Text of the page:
In these pages, one-point perspective systems will be demonstrated.
In all three-dimensional projection systems, there are three planes used to describe, for example, a cube (the basic volumetric unit of measure) in projected space.

In one-point perspective, such as used in this Albert Durer 16th century print, the cube at the base of the far right column has three planes. The top and side recedes back into space, while the front is parallel to the picture plane. The back wall is also parallel to the picture plane. The side wall(with windows), the floor, and the ceiling all recede back, if stretched to infinity, to a single vanishing point.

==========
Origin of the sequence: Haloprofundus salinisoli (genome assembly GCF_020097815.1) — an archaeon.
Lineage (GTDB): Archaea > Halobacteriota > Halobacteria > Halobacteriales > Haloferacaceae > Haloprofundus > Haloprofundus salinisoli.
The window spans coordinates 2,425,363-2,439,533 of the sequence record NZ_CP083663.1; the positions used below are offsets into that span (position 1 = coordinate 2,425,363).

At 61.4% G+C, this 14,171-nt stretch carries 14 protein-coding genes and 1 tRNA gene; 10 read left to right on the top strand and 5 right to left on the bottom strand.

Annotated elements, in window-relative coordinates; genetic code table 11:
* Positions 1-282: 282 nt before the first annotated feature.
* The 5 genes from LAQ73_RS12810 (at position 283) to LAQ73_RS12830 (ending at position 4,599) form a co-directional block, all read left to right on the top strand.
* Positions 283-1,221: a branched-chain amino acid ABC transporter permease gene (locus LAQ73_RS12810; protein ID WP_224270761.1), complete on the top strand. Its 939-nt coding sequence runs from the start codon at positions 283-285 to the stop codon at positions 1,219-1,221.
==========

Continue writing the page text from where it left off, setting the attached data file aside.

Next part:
Notice that in this example, the space seems to stretch out to the left, that being the furthest removed from the vanishing point. This is an unavoidable distortion that gets worst as one moves diagonally away from the vanishing point.

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